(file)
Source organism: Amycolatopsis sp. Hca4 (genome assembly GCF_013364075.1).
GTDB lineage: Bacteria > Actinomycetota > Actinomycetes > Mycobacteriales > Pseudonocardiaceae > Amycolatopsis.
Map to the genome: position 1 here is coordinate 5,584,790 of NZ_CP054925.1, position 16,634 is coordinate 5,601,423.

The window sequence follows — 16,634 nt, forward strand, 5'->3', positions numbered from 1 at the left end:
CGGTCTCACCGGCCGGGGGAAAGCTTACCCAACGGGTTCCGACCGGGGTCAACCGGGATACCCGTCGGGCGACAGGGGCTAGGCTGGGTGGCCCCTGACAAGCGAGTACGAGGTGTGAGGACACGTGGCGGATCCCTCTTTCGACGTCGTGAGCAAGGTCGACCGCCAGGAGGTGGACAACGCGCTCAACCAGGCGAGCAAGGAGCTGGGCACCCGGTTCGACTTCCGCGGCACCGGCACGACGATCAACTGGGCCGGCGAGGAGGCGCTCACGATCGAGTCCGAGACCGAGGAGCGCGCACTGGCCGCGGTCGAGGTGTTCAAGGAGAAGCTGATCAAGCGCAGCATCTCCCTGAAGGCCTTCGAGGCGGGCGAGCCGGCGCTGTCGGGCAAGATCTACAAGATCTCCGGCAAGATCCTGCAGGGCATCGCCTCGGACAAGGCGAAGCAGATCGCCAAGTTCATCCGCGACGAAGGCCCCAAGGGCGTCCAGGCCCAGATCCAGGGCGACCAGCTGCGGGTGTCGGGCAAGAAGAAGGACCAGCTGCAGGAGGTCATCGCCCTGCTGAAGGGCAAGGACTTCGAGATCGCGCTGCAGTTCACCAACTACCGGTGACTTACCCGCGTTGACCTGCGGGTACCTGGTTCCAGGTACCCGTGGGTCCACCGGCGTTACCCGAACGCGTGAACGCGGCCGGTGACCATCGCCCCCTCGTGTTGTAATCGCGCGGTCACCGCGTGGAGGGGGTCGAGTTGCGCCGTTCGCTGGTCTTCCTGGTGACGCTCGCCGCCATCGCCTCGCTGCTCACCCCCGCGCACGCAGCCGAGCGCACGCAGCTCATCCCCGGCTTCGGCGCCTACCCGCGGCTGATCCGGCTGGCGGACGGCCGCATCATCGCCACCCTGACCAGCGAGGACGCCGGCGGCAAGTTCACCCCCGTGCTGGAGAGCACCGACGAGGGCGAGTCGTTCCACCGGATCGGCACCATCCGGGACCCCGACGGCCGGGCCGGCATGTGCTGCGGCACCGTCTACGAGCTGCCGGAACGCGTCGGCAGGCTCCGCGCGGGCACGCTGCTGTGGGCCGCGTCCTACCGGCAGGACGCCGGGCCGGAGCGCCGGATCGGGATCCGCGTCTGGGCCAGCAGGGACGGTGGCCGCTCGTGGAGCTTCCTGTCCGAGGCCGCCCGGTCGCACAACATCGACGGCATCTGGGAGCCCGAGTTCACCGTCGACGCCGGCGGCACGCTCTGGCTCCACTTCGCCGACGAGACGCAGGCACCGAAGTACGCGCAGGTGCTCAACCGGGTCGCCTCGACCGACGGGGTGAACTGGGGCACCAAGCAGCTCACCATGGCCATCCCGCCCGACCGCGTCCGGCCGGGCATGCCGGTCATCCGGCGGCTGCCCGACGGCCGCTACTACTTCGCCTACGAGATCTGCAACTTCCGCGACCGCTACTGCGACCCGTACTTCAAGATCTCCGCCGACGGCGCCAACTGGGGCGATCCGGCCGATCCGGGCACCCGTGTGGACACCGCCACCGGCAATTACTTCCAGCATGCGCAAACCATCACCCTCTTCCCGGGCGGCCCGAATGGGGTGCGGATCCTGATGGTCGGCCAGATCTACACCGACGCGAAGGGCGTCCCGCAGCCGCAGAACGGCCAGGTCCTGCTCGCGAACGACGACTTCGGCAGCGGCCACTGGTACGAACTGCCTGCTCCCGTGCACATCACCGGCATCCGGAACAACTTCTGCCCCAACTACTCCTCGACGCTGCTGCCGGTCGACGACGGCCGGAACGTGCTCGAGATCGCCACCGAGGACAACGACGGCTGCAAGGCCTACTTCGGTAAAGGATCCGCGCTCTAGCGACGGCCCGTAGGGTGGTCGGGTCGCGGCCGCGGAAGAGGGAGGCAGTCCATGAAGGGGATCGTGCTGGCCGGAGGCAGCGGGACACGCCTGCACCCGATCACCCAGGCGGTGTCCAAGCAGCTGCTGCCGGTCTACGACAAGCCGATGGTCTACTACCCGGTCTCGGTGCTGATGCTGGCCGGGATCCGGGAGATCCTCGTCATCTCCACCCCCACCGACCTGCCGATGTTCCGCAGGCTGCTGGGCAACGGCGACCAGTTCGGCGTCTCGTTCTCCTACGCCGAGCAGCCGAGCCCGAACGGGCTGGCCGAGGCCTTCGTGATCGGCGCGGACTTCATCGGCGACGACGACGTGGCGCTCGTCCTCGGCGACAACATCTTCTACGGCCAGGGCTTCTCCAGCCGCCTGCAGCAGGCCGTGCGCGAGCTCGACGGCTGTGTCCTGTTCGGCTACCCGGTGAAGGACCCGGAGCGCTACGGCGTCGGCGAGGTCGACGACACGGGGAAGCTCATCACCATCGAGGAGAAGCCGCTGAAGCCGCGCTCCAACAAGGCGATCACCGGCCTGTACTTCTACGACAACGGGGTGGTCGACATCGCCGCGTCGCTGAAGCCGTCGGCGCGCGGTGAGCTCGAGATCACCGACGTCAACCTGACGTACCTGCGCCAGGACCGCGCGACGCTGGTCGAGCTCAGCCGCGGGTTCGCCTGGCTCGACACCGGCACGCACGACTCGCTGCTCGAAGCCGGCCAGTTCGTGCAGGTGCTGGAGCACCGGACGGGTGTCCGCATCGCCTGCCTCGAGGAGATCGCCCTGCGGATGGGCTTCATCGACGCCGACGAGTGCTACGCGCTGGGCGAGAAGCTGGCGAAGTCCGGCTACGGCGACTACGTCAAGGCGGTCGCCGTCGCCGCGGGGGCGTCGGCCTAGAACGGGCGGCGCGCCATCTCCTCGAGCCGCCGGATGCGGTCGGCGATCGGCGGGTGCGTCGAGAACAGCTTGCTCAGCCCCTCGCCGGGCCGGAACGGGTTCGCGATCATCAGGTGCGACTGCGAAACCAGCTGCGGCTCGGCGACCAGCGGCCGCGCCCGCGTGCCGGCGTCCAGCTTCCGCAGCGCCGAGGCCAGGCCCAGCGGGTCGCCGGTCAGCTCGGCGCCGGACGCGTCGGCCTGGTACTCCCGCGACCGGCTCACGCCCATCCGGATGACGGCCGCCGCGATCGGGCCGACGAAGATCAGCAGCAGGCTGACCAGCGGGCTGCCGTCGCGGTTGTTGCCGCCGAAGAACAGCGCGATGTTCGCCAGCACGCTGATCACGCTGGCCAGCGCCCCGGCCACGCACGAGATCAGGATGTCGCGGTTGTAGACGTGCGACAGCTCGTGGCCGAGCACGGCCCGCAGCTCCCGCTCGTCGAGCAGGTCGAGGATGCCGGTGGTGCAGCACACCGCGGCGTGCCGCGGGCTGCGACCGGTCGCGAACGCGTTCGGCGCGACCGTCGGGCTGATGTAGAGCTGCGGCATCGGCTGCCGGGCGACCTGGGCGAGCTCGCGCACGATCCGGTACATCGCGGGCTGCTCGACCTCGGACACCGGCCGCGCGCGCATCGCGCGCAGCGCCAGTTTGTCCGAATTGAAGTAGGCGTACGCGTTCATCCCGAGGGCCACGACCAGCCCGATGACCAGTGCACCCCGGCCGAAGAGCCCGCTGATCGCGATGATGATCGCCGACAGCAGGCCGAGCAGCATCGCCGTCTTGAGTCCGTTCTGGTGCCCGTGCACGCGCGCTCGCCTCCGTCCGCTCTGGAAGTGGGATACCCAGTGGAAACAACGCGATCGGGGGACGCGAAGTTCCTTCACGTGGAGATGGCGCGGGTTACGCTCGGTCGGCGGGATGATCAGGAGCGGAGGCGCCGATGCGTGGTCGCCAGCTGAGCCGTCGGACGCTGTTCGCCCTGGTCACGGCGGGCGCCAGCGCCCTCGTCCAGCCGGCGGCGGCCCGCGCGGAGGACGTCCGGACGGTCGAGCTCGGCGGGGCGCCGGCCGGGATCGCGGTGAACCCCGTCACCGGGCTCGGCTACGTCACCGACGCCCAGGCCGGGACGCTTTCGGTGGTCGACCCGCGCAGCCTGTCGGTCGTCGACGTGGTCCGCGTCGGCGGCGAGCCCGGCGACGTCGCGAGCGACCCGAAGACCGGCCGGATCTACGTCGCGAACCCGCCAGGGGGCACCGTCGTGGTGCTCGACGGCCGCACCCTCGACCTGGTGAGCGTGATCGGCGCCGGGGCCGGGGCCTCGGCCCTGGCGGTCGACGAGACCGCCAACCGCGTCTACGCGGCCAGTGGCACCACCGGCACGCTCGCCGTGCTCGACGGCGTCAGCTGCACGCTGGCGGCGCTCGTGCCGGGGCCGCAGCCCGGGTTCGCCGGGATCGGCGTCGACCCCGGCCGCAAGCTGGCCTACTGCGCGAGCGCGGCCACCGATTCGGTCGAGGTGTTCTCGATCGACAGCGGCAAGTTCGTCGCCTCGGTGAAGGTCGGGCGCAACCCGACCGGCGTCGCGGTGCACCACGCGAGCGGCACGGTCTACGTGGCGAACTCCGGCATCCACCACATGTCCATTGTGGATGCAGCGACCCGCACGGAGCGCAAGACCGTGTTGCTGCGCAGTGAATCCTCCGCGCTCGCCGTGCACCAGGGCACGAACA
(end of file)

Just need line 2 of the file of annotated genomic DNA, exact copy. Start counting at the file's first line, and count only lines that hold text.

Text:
GTDB lineage: Bacteria > Actinomycetota > Actinomycetes > Mycobacteriales > Pseudonocardiaceae > Amycolatopsis.